The White House said President Trump intends to nominate Heath Tarbert, currently assistant secretary for international markets at the Treasury Department, to be commissioner and chairman of the Commodity Futures Trading Commission (CFTC) for a five-year term to begin April 14. Tarbert was previously a partner at the international law firm of Allen & Overy LLP, and served as senior fellow at the Harvard Law School Program on International Financial Systems, legal adviser to the Systemic Risk Council, vice president of the Committee on Capital Markets Regulation, and was a member of the board of advisers for the Review of Securities and Commodities Regulation. The term of current CFTC chairman J. Christopher Giancarlo is due to end in April.
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A California legislative committee has started examining the impact of last year’s devastating wildfires on the state’s investor-owned utilities (IOU) and the potential financial consequences.
Appalachian pure-play Antero Resources Corp. said Monday that it has taken another step to address its stock discount by forming a special board committee to evaluate ways that would better reflect the company’s overall worth and enhance value for shareholders.
All six witnesses at a House Committee on Energy and Commerce subcommittee hearing Thursday said they oppose for both process and substance reasons the Department of Energy’s (DOE) recent proposal to provide reliability and resiliency compensation to coal and nuclear baseload generators. Several subcommittee members were sharply critical of the proposal as well.
The nominations of Kevin McIntyre and Richard Glick to FERC received the support of the Senate Energy and Natural Resources Committee Tuesday and were sent to the full Senate for consideration.
Pennsylvania state Sen. John Yudichak (D-Luzerne County) plans to introduce a resolution that would require a legislative committee to launch a performance evaluation of permitting programs overseen by the Department of Environmental Protection (DEP), in a move to allay the regulated community’s concerns about agency delays, such as those voiced by the natural gas industry.
The Republican-led Pennsylvania House energy committee has voted 15-11 along party lines for an amendment to change the name of the state’s “impact fee” to “severance tax.” The committee hasn’t voted to move the amendment to the House floor. In a procedural move, the amendment would block a resolution filed by Democrats to bring a severance tax bill to the floor for a vote. It also comes after the state Senate passed a revenue package to fund the state budget that calls for establishing a severance tax on unconventional natural gas production. The impact fee was established in 2012 and is charged annually on nearly all unconventional wells in the state during their first 15 years of operation. Producers have paid more than $1.2 billion in impact fees for distribution to local communities and state agencies since it was enacted. House energy committee Chairman John Maher told local news media that changing the impact fee’s name would help to demonstrate that producers have a significant tax burden in the state.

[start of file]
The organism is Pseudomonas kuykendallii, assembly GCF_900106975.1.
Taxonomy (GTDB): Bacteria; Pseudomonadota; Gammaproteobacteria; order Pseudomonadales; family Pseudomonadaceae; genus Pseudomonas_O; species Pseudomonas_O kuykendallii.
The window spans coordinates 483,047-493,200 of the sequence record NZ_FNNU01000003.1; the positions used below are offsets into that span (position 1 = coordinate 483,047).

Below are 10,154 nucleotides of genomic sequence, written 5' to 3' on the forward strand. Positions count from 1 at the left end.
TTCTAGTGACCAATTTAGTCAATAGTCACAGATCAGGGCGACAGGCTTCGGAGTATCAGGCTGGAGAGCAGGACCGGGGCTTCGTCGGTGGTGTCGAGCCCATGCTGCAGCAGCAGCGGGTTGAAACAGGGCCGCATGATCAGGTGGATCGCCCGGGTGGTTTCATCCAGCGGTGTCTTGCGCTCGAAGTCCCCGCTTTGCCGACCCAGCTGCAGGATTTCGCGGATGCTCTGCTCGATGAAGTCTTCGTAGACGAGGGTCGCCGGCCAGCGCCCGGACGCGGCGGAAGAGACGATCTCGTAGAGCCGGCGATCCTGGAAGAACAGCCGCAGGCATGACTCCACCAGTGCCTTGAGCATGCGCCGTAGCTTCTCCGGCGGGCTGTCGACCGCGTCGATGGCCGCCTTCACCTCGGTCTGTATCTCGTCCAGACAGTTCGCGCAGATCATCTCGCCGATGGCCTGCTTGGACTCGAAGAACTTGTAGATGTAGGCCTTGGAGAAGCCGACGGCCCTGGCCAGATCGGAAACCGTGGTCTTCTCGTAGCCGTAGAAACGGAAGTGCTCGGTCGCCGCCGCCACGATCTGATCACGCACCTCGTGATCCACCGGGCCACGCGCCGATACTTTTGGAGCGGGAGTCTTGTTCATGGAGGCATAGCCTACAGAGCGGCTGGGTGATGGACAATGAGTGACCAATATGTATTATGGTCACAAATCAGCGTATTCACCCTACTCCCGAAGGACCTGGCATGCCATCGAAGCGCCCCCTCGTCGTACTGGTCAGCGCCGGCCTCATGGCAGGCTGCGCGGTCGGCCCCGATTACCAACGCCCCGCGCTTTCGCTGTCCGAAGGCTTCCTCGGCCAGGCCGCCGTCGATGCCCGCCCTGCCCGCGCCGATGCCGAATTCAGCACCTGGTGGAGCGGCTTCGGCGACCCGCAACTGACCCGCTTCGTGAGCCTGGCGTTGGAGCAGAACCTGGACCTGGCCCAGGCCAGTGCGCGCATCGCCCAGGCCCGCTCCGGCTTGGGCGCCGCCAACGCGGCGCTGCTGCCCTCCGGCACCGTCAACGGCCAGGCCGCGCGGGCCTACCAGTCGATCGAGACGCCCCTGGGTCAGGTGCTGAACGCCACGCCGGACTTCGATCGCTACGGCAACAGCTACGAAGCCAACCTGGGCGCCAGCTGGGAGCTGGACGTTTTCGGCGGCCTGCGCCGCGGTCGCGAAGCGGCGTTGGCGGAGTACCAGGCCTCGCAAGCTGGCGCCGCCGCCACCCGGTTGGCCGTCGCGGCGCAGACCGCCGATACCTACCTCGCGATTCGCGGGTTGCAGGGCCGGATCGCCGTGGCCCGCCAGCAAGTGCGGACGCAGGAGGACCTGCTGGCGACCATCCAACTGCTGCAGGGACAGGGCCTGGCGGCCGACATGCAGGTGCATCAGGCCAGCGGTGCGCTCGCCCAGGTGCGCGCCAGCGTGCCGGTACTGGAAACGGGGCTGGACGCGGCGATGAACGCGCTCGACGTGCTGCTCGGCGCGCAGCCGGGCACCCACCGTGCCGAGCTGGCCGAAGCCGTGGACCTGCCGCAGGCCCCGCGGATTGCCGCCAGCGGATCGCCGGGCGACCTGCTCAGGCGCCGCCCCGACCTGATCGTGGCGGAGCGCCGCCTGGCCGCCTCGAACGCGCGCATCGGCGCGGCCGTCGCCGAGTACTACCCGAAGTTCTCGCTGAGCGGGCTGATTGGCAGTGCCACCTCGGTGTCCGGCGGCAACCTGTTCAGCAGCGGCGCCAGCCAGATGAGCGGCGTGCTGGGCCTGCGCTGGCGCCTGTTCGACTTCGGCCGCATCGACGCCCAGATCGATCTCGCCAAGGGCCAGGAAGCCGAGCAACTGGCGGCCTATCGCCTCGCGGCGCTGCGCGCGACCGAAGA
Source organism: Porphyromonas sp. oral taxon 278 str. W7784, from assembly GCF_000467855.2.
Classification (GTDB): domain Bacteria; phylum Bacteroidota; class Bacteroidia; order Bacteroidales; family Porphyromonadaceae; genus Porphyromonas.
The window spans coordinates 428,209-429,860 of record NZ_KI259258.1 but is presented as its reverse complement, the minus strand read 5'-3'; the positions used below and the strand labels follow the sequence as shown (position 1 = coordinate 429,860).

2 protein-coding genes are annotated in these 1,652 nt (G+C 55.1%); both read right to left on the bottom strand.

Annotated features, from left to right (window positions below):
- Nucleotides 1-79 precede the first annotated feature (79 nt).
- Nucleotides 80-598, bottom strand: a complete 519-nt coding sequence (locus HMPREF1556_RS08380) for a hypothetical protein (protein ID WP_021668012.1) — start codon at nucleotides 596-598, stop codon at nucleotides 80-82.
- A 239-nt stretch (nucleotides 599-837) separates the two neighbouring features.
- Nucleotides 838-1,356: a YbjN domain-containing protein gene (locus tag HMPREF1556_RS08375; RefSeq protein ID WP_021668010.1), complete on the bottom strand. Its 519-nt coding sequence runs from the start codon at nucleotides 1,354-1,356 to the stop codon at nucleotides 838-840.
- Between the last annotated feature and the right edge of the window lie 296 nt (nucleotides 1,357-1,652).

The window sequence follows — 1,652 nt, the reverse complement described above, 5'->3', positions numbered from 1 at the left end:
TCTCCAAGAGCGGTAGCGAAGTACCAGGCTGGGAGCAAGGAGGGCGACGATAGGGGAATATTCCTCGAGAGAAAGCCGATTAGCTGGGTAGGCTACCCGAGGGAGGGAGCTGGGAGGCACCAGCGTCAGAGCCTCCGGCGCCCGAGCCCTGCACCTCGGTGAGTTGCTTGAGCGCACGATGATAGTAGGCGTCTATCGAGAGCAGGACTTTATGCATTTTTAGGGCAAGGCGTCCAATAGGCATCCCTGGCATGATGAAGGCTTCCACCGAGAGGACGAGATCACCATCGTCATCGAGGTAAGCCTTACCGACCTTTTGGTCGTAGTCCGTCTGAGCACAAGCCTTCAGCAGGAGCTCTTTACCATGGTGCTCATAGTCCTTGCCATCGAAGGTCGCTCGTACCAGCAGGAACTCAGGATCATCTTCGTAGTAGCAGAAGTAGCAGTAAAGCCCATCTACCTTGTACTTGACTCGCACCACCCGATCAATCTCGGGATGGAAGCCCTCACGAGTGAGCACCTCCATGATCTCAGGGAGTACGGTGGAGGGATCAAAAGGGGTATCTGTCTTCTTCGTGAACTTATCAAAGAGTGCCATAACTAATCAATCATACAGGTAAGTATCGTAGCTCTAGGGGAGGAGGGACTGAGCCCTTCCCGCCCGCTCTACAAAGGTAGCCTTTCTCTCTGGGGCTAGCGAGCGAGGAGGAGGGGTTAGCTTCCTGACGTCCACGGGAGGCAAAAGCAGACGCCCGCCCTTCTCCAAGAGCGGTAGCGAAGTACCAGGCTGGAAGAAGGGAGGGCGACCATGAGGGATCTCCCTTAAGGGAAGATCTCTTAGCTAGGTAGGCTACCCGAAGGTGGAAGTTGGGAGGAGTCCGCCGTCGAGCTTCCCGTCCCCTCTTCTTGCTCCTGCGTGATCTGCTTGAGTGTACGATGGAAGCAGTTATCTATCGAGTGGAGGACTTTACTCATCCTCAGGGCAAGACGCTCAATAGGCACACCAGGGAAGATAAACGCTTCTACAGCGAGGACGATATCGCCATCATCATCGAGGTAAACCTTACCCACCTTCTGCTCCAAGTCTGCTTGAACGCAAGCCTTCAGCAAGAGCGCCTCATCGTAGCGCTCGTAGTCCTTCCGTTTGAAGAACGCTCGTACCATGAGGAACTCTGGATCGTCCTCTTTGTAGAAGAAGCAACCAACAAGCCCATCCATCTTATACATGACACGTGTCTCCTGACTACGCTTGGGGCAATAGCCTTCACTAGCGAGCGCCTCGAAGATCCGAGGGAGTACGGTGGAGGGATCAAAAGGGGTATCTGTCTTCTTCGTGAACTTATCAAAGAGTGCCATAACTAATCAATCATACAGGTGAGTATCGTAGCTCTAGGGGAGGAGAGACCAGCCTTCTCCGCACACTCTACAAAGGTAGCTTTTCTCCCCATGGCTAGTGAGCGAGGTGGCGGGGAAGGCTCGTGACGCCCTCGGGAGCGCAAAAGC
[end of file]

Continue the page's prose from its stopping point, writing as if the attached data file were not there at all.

A subsidiary of Plains All American Pipeline LPis conducting an open season through July 17 for committed crude oil pipeline capacity from the Permian Basin’s Delaware sub-basin to the Cushing hub in Oklahoma. The pipeline would originate at Conan Station in Loving County, TX. Depending on the results of the open season, committed volumes would move on a combination of new and existing pipelines. Subject to shipper commitments and regulatory approvals, the pipeline could be operational in mid-2019. For information contact Kevin Snodgrass.
The Senate Committee on Energy and Natural Resources is expected to vote Tuesday on the Trump administration’s nominations of Neil Chatterjeeand Robert Powelson to be members of the Federal Energy Regulatory Commission, Dan Brouillette to be deputy secretary of the Department of Energy, and David Bernhardt to be deputy secretary of the Department of the Interior. Trump sent their names to the committee after a “torturously slow” nominationprocess, according to Chairman Lisa Murkowski (R-AK), but theirhearingsproduced little controversy or criticism from Senators. If approved by the committee, the nominations will be sent to the full Senate for confirmation.
There was little controversy and plenty of goodwill for a trio of Trump administration nominees to FERC and the Department of Energy (DOE) Thursday when they appeared at a hearing of the Senate Committee on Energy and Natural Resources.